Joint Problem Solving

The Harvard Union of Clerical & Technical Workers (HUCTW) and Harvard University are committed to solving workplace problems.

We have found that it is highly effective to do this in a collaborative rather than adversarial way.

The parties are brought together in an environment free from political pressure, usually an academic setting, where they can directly talk to each other with the help of social scientists who are skilled in group facilitation and conflict management.

The participants can be divided into three categories: "pre-influentials" or young scholars (their participation makes the educational aspect of the workshops more important); "political influentials" or well-known intellectuals (they can influence political decision making and bring new knowledge in conflict analysis); and political actors (at this level the political or transferring aspect of the process prevails).

The primary goal is not just establishing interaction, but creating the conditions for mutual conflict analysis and recognition, as well as joint problem-solving.

Joint Problem Solving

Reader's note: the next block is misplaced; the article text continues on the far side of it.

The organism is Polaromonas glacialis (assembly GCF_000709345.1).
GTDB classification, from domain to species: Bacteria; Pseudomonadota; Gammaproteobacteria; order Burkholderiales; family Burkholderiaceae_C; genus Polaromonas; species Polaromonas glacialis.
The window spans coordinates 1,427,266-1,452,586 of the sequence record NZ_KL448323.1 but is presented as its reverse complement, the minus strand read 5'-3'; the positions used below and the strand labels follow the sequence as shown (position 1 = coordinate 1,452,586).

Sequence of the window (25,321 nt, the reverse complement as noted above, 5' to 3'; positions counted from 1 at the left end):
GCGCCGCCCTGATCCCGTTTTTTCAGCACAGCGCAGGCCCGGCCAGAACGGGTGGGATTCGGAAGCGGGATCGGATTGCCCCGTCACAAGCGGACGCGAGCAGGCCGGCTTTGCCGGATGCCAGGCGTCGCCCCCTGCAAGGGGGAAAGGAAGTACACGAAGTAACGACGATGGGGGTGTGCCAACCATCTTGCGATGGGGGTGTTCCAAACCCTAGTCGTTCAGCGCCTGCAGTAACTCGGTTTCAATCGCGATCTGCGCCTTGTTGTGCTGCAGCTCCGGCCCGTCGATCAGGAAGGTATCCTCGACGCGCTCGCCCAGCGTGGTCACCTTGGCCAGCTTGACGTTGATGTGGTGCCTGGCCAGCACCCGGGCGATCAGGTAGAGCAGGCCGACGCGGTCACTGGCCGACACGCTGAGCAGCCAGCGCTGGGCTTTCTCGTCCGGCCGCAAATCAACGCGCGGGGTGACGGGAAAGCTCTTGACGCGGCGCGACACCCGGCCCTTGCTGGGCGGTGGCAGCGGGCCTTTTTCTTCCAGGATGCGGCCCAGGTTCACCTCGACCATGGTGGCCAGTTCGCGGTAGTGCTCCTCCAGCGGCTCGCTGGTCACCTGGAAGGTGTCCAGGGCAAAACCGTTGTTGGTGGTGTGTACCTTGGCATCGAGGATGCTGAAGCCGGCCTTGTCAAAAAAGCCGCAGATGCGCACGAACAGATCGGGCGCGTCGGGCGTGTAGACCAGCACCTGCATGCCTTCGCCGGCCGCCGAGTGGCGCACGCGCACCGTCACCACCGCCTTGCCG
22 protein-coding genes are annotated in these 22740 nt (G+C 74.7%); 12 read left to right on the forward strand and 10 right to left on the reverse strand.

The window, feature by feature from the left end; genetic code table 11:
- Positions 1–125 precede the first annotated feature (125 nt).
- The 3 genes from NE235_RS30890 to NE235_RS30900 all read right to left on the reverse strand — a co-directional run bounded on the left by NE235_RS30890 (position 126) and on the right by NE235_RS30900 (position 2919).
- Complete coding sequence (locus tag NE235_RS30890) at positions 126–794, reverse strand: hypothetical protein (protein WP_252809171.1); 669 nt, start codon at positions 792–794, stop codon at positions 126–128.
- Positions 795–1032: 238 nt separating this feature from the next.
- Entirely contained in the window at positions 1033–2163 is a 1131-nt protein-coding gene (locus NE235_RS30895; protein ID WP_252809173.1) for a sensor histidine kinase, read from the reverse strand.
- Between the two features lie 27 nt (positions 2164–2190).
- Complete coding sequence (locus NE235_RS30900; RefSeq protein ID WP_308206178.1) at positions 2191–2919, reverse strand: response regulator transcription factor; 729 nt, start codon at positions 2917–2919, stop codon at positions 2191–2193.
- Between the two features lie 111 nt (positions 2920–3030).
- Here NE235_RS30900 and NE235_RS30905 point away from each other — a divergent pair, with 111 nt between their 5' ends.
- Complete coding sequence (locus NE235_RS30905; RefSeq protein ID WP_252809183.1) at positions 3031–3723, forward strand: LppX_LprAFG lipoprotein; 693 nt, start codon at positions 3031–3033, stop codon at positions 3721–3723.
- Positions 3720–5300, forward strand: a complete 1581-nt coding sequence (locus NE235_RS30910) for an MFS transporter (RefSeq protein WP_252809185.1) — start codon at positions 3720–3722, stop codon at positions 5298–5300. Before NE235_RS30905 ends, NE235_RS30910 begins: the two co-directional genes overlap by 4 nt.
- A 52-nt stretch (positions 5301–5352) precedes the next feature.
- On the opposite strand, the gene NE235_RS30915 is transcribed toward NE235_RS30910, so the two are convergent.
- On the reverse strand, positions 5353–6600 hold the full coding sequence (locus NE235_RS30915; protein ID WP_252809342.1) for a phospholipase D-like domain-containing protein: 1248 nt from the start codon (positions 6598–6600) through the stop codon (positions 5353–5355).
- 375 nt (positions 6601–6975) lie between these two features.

The model has the purpose of transforming social systems by influencing the attitudes of respected opinion makers.Facilitators are also committed to peaceful solutions that would satisfy the basic needs of the parties and promote their reconciliation.Thus, their actions are based on a political position. The author describes several types of learning: (1) the participants learn that they can talk to each other; (2) they learn about each others' needs, beliefs and values; (3) they learn about transformations that have occurred within their opponents, and possible ways for further transformations; (4) they learn about importance of symbolic acts in de-escalating the conflict.The functions of the third party can be described as follows.The third party conducts individual meetings with the parties prior to a joint meeting.During the workshop the parties are free from the pressure of sustaining their political positions and are able to get involved in the process of mutual sharing and learning.The process starts with an analysis of the conflict and each others' perceptions and attitudes. Then it proceeds to problem-solving and the discussion of the barriers in the way of conflict resolution and ways of overcoming them.For more information about your rights in divorce, please contact Chuck Vuotto at [email protected] by phone at his Roseland, NJ office (973) 403-9200.The type of international mediation that the author works in is characterized by an emphasis on interaction between the parties.The goal is not to offer solutions, but to facilitate communication between the opponents and for them to come up with their own ways of resolving their problems.Even if direct communication between them is not possible, the author as a third party tries to communicate the views and concerns of the other party and to encourage direct negotiation.


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